From the Ground Up - Wildfires

By: Associated Press
By: Associated Press

Changes in land use across the state combined a new drought of record helped insure that 2011 will go down as the worst year for wildfires in recorded Texas history.

“We’ve seen land not just go out of grazing, but we’ve seen land go out of row cropping and farming and gone into laying fallow which it doesn’t do. It now grows more grass and fuels and brush, and when that happens, you’ve got a real land use change and you’ve got more fuel out there. We had a lot of rain in 2010. Late 2010 we produced a lot of grass and a lot of fuel and then it quit, and the drought hit and that’s what really created the perfect storm this year. What made it so different was land use changes, plus the rain, then a drought, and then all you needed was a spark.”

Tom Boggus is the director of the Texas Forest Service, and says one of his agency’s primary responsibilities is to support and help expand the capacities of volunteer fire departments across the state.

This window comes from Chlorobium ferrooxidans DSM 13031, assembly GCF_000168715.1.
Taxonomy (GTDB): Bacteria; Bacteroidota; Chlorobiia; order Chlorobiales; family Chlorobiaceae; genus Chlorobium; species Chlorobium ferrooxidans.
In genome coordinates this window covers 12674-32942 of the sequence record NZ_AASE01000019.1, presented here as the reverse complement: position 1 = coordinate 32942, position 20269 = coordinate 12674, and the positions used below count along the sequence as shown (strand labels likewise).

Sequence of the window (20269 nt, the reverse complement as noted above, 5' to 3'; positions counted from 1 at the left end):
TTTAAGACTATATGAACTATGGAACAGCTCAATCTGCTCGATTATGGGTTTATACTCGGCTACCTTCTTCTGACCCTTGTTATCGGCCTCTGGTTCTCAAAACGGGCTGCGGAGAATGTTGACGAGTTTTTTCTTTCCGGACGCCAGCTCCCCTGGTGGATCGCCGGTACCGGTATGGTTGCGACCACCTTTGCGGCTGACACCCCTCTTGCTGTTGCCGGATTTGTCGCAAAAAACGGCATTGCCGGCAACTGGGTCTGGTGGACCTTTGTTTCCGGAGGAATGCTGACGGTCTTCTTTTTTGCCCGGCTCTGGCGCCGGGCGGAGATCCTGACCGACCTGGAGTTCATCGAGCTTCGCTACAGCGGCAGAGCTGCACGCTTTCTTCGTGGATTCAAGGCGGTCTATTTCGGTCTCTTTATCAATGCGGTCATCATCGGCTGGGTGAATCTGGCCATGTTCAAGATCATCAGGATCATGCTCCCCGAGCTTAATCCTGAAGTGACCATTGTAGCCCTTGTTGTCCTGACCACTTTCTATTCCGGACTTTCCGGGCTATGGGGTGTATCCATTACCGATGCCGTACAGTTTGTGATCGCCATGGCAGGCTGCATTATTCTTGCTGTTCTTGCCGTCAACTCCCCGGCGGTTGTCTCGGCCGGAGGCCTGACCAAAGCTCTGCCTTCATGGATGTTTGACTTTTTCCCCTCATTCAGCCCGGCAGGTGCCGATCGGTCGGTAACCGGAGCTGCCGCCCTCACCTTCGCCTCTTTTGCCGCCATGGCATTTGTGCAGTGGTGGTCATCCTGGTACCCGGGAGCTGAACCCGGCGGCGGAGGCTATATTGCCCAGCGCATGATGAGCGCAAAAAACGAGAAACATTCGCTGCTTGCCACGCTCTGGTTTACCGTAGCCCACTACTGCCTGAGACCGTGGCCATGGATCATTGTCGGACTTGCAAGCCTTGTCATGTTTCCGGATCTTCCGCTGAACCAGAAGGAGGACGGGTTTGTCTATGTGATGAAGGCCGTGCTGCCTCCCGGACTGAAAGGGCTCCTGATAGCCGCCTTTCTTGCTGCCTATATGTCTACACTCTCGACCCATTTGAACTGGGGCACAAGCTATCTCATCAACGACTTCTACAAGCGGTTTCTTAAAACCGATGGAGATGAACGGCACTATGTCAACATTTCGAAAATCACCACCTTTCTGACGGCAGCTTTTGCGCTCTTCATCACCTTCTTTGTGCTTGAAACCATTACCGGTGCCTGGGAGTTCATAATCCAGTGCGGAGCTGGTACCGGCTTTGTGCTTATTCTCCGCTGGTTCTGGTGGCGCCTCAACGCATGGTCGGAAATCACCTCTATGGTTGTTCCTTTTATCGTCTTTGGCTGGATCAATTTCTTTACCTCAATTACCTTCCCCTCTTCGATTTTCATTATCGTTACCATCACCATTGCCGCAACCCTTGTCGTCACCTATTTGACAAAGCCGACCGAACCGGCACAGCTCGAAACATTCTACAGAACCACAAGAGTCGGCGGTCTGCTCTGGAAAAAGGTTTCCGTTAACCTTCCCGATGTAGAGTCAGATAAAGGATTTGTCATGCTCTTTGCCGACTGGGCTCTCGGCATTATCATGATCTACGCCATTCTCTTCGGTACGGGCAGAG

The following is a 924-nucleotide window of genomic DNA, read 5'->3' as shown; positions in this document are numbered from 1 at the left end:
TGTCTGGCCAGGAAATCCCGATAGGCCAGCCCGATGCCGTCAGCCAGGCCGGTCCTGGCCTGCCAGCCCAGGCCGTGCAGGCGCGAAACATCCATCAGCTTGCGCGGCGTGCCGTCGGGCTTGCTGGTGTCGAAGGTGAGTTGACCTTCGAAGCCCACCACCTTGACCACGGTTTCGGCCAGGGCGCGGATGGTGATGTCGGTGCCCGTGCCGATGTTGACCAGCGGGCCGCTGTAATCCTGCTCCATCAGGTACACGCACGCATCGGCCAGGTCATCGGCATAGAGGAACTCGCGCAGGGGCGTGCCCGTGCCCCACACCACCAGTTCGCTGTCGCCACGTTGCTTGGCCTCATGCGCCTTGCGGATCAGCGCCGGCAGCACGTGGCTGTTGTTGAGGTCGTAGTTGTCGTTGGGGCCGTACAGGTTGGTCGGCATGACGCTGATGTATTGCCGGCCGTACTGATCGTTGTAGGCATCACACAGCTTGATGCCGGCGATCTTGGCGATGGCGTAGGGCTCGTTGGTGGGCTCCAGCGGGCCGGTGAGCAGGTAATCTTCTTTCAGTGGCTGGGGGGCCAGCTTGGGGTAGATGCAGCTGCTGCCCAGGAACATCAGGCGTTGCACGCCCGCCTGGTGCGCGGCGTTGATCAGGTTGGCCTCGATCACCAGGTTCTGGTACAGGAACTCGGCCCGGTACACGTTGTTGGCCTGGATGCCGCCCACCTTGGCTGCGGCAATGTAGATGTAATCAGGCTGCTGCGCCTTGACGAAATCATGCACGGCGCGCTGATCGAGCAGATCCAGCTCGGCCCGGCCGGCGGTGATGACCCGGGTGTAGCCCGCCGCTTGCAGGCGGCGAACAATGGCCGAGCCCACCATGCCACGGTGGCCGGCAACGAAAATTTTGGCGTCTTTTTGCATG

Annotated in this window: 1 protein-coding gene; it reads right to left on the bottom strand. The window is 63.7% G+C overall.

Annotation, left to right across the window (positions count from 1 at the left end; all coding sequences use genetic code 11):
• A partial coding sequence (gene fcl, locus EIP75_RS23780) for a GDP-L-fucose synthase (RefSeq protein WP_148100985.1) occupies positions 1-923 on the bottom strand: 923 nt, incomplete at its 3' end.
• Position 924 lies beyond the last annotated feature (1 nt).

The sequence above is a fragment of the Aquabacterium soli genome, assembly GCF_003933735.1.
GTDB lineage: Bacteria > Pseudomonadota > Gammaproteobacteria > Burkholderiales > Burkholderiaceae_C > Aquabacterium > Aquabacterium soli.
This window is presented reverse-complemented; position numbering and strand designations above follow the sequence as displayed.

“That’s our first defense in emergency response and especially for wildfires and they have done a yeoman’s task, a hero’s task, this year in this drought they have just literally run the tires off their trucks, and engines, and people. They have just run and run and run. We’ve had over 3.9 million acres destroyed by wildfires this year and over 30,000 wildfires, 30,000 wildfires, and those volunteers have been on every one of them.”

When you combine the economic impact of the drought on agriculture with the devastation left behind by wildfires this year, the cost to Texas will be billions of dollars.

“It’s 2906 homes that have been destroyed this year by wildfire, 2906 families that have been impacted. They don’t get to go home and sleep in their bed at night because it was destroyed by wild fire. But the story that you don’t hear that I like to tell is there’s been 38, 905 homes saved. If you haven’t contributed to your volunteer fire department lately, you need to, because they are saving Texas literally, day in and day out.”

I’m Shel Winkley, looking at Brazos Valley agriculture From The Ground Up.

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